Rare view of the Georgian Sergeant Major's House, Dover Castle, Kent, UK

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John Latter on June 23, 2011

The Georgian Sergeant Major's House, situated on Knights Road just inside the Western Outer Curtain Wall, is now an English Heritage "Holiday Cottage" but was once the home of the Artillery Battery Sergeant Majors (1) who were garrisoned in the castle, and then more recently lived in by the Custodian of Dover Castle.

The photo was taken at 11.39 am on Sunday, 27th of February, 2011, from a usually inaccessible location: perhaps originally a pathway, but now only a narrow strip of earth between the top of a steep slope and the outside of a high ancient wall. A place that Saxon Geoguth (young warriors), and probably Roman legionnaires, too, once patrolled.

More information about the Sergeant Major's House after these notes:

Behind the building is the Peverell Gateway (also an English Heritage Holiday Cottage) which marks the juncture of the work of King John and Henry III, and is itself a composite structure of both reigns.

Above the copper beech garden hedge on the left is the Western Outer Curtain Wall whose next "port of Call" after the gateway is Gatton`s Tower as it continues to the cliff-edge below the Tudor Bulwark. Between the hedge and the wall, Knight's Road follows the curtain wall southwards from Peverell's Gateway (alt. Peverell's Gate, Peverell's Tower) as far as the Canons Gate entrance to the castle.

On the other side of the Peverell Gateway, the West Norman Road follows the curtain wall as far as the Queen Mary Tower (alt. Port, or Porth Tower: the brown square "block" behind the trees towards top-right). Queen Mary`s Tower lies in the garden of the Constable Gateway, out-of-shot to the right.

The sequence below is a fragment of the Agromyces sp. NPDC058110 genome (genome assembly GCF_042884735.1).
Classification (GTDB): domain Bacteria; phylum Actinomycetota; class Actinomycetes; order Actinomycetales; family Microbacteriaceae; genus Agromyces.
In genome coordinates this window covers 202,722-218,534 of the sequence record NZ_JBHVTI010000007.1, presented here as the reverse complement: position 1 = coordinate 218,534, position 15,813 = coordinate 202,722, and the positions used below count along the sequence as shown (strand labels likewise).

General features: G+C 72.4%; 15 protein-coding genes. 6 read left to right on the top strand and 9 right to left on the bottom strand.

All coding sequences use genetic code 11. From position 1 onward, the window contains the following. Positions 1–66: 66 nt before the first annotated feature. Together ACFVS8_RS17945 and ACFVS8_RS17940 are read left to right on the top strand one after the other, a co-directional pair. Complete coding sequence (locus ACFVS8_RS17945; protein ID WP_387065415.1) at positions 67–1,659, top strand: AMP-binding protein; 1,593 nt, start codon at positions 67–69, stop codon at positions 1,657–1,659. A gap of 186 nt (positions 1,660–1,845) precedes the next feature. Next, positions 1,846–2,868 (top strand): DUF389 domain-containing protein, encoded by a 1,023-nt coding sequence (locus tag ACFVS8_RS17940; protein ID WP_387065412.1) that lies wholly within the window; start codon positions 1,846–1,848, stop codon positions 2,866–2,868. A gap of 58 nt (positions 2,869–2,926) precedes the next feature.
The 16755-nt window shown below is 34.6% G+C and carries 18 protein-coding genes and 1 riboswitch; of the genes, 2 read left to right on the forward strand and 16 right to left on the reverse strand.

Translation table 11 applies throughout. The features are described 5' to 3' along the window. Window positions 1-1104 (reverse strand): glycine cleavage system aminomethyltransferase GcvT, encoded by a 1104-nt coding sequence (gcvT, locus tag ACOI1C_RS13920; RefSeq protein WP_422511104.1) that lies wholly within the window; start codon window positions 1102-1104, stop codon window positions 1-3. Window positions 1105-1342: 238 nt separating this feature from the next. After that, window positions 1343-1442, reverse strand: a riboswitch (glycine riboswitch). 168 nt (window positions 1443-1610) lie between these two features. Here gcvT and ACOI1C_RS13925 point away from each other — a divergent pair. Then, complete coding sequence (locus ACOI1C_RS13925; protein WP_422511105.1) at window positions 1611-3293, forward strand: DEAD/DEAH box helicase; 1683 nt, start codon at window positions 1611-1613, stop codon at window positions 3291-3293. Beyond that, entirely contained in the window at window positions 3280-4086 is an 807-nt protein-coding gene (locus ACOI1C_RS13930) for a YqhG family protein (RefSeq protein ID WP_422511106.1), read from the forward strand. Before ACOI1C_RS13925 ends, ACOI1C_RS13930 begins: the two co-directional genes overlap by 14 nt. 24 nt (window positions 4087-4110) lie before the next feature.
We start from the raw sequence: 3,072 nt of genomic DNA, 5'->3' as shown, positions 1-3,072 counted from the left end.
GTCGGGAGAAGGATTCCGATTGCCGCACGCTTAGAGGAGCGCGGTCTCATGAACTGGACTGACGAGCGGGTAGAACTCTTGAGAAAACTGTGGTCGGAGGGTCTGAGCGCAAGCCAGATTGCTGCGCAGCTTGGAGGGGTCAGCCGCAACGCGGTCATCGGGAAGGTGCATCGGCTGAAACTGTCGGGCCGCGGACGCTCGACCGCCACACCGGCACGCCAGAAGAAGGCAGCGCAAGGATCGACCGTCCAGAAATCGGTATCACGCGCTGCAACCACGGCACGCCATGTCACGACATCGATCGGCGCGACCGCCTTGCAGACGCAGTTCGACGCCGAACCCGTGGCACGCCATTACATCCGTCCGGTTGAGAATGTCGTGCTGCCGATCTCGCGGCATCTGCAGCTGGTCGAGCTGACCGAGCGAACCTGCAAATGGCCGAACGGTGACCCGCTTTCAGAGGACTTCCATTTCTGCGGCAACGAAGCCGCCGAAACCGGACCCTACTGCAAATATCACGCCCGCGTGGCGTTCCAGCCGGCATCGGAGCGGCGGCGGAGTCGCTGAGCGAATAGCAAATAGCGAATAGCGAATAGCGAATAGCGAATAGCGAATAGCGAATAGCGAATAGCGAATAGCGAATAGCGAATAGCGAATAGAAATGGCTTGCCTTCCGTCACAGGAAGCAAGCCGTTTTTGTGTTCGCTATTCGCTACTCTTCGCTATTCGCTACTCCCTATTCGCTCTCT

Below the skyline at top-left is a small vertical white rectangle. This is the tower of the Dover Grammar School for Boys (DGSB). I was a pupil there between 1962 and 1967 (school photo) before joining the Royal Signals at the Army Apprentices College, Harrogate in Yorkshire.

Also visible in the upper-left quarter are: Dover Police Station, the rear of the Town Hall, part of the Sir John Falstaff (a pub), the roof of the Park Inn (mentioned because its my local!), the Bowling Green by the River Dour, and the area of Tower Hamlets containing Robsons Yard where I have the misfortune to live.

The Sergeant Major's House is now an English Heritage "Holiday Cottage" (2):

This is an elegant and spacious four-storey Georgian house (the attic has dormer windows at the back) standing in its own grounds with expansive views to the English Channel, one of the busiest waterways in the world.

Basement and ground floor: Entrance hall leading down short flight of stairs to television room and games room in semi-basement, and up five steps to living room, kitchen with dining area, utility room and toilet.

First floor: Two double bedrooms and bathroom with shower.

Second floor: One twin bedroom with zip-link beds and shower room.

Outside there is parking for one car, further parking is available a short walk away. The garden is laid to lawn with fencing and a protective beech hedge around. There is a paved terraced area with a table and chairs. Visitors to the castle walk past the house but the hedging gives privacy.

In the caption to the The Georgian Sergeant Major`s House from Gatton Tower photo (uploaded on December 15, 2009), I said I would love to stay in the house but that "I would have to win the Lottery first - the price for 7 nights between the 15th July 2011 and 1st September 2011 (the most expensive period) is currently scheduled to be GBP1593!"

I haven't won yet ...but I still live in hope! :)

Dover Castle is a Grade I Listed Building and an English Heritage site: click to see all photos of Dover Listed Buildings and Dover English Heritage Sites.

The Sergeant Major's House has a seperate Grade II listing: